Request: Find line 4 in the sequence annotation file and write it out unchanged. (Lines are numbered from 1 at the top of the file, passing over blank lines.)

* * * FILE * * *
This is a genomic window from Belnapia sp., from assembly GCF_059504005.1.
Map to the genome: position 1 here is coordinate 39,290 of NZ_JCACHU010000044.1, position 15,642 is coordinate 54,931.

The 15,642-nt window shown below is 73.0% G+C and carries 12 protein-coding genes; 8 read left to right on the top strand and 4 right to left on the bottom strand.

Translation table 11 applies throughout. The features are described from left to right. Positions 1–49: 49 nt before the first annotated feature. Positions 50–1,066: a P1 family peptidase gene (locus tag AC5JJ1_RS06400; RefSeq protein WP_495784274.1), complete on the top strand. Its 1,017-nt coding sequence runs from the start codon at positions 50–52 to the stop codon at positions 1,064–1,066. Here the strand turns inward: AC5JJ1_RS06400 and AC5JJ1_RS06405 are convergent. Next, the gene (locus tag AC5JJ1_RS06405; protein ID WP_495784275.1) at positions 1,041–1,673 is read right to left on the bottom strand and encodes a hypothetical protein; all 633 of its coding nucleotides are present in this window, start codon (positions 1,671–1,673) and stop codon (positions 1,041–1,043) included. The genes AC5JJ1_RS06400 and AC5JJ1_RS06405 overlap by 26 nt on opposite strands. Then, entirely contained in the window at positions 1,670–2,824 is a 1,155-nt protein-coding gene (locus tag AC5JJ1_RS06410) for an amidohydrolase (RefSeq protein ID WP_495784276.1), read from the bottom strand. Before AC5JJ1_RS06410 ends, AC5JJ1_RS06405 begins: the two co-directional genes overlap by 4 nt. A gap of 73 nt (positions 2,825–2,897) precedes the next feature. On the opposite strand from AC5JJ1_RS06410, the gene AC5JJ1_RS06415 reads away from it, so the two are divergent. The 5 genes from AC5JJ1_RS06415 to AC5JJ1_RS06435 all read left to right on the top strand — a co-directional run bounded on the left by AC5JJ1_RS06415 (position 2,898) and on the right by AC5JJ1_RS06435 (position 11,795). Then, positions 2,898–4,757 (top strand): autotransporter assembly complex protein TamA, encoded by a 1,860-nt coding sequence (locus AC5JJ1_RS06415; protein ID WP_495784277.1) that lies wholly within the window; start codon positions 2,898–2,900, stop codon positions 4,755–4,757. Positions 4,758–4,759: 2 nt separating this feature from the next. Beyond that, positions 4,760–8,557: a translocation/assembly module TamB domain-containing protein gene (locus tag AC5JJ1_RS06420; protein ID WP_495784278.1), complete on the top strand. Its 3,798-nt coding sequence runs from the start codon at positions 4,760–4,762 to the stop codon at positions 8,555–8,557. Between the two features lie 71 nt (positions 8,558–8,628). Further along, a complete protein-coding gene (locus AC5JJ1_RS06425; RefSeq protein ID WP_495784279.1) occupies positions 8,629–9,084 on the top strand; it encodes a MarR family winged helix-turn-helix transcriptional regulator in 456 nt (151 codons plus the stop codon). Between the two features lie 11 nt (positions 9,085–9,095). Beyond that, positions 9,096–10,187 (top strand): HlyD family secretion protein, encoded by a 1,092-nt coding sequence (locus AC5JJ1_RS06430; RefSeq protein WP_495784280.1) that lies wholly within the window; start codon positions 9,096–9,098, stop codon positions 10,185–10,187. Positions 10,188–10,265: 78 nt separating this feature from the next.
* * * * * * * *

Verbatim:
Translation table 11 applies throughout. The features are described from left to right. Positions 1–49: 49 nt before the first annotated feature. Positions 50–1,066: a P1 family peptidase gene (locus tag AC5JJ1_RS06400; RefSeq protein WP_495784274.1), complete on the top strand. Its 1,017-nt coding sequence runs from the start codon at positions 50–52 to the stop codon at positions 1,064–1,066. Here the strand turns inward: AC5JJ1_RS06400 and AC5JJ1_RS06405 are convergent. Next, the gene (locus tag AC5JJ1_RS06405; protein ID WP_495784275.1) at positions 1,041–1,673 is read right to left on the bottom strand and encodes a hypothetical protein; all 633 of its coding nucleotides are present in this window, start codon (positions 1,671–1,673) and stop codon (positions 1,041–1,043) included. The genes AC5JJ1_RS06400 and AC5JJ1_RS06405 overlap by 26 nt on opposite strands. Then, entirely contained in the window at positions 1,670–2,824 is a 1,155-nt protein-coding gene (locus tag AC5JJ1_RS06410) for an amidohydrolase (RefSeq protein ID WP_495784276.1), read from the bottom strand. Before AC5JJ1_RS06410 ends, AC5JJ1_RS06405 begins: the two co-directional genes overlap by 4 nt. A gap of 73 nt (positions 2,825–2,897) precedes the next feature. On the opposite strand from AC5JJ1_RS06410, the gene AC5JJ1_RS06415 reads away from it, so the two are divergent. The 5 genes from AC5JJ1_RS06415 to AC5JJ1_RS06435 all read left to right on the top strand — a co-directional run bounded on the left by AC5JJ1_RS06415 (position 2,898) and on the right by AC5JJ1_RS06435 (position 11,795). Then, positions 2,898–4,757 (top strand): autotransporter assembly complex protein TamA, encoded by a 1,860-nt coding sequence (locus AC5JJ1_RS06415; protein ID WP_495784277.1) that lies wholly within the window; start codon positions 2,898–2,900, stop codon positions 4,755–4,757. Positions 4,758–4,759: 2 nt separating this feature from the next. Beyond that, positions 4,760–8,557: a translocation/assembly module TamB domain-containing protein gene (locus tag AC5JJ1_RS06420; protein ID WP_495784278.1), complete on the top strand. Its 3,798-nt coding sequence runs from the start codon at positions 4,760–4,762 to the stop codon at positions 8,555–8,557. Between the two features lie 71 nt (positions 8,558–8,628). Further along, a complete protein-coding gene (locus AC5JJ1_RS06425; RefSeq protein ID WP_495784279.1) occupies positions 8,629–9,084 on the top strand; it encodes a MarR family winged helix-turn-helix transcriptional regulator in 456 nt (151 codons plus the stop codon). Between the two features lie 11 nt (positions 9,085–9,095). Beyond that, positions 9,096–10,187 (top strand): HlyD family secretion protein, encoded by a 1,092-nt coding sequence (locus AC5JJ1_RS06430; RefSeq protein WP_495784280.1) that lies wholly within the window; start codon positions 9,096–9,098, stop codon positions 10,185–10,187. Positions 10,188–10,265: 78 nt separating this feature from the next.